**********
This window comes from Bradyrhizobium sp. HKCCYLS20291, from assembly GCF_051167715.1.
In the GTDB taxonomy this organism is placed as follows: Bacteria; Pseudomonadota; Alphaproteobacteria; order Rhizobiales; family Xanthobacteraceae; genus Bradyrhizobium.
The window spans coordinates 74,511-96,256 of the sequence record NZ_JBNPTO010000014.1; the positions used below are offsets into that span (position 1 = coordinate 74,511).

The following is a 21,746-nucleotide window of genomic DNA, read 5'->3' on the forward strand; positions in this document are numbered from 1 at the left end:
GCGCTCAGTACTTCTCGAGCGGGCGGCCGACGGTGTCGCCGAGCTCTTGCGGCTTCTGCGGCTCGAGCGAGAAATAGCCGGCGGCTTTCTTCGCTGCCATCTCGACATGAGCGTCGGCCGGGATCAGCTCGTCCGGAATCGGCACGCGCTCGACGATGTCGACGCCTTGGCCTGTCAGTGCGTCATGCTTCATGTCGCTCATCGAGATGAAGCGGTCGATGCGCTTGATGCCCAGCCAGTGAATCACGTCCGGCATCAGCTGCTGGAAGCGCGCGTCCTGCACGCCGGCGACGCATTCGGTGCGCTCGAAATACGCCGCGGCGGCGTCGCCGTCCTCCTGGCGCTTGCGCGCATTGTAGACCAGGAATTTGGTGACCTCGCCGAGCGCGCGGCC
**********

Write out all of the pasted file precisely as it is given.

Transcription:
This window comes from Bradyrhizobium sp. HKCCYLS20291, from assembly GCF_051167715.1.
In the GTDB taxonomy this organism is placed as follows: Bacteria; Pseudomonadota; Alphaproteobacteria; order Rhizobiales; family Xanthobacteraceae; genus Bradyrhizobium.
The window spans coordinates 74,511-96,256 of the sequence record NZ_JBNPTO010000014.1; the positions used below are offsets into that span (position 1 = coordinate 74,511).

The following is a 21,746-nucleotide window of genomic DNA, read 5'->3' on the forward strand; positions in this document are numbered from 1 at the left end:
GCGCTCAGTACTTCTCGAGCGGGCGGCCGACGGTGTCGCCGAGCTCTTGCGGCTTCTGCGGCTCGAGCGAGAAATAGCCGGCGGCTTTCTTCGCTGCCATCTCGACATGAGCGTCGGCCGGGATCAGCTCGTCCGGAATCGGCACGCGCTCGACGATGTCGACGCCTTGGCCTGTCAGTGCGTCATGCTTCATGTCGCTCATCGAGATGAAGCGGTCGATGCGCTTGATGCCCAGCCAGTGAATCACGTCCGGCATCAGCTGCTGGAAGCGCGCGTCCTGCACGCCGGCGACGCATTCGGTGCGCTCGAAATACGCCGCGGCGGCGTCGCCGTCCTCCTGGCGCTTGCGCGCATTGTAGACCAGGAATTTGGTGACCTCGCCGAGCGCGCGGCC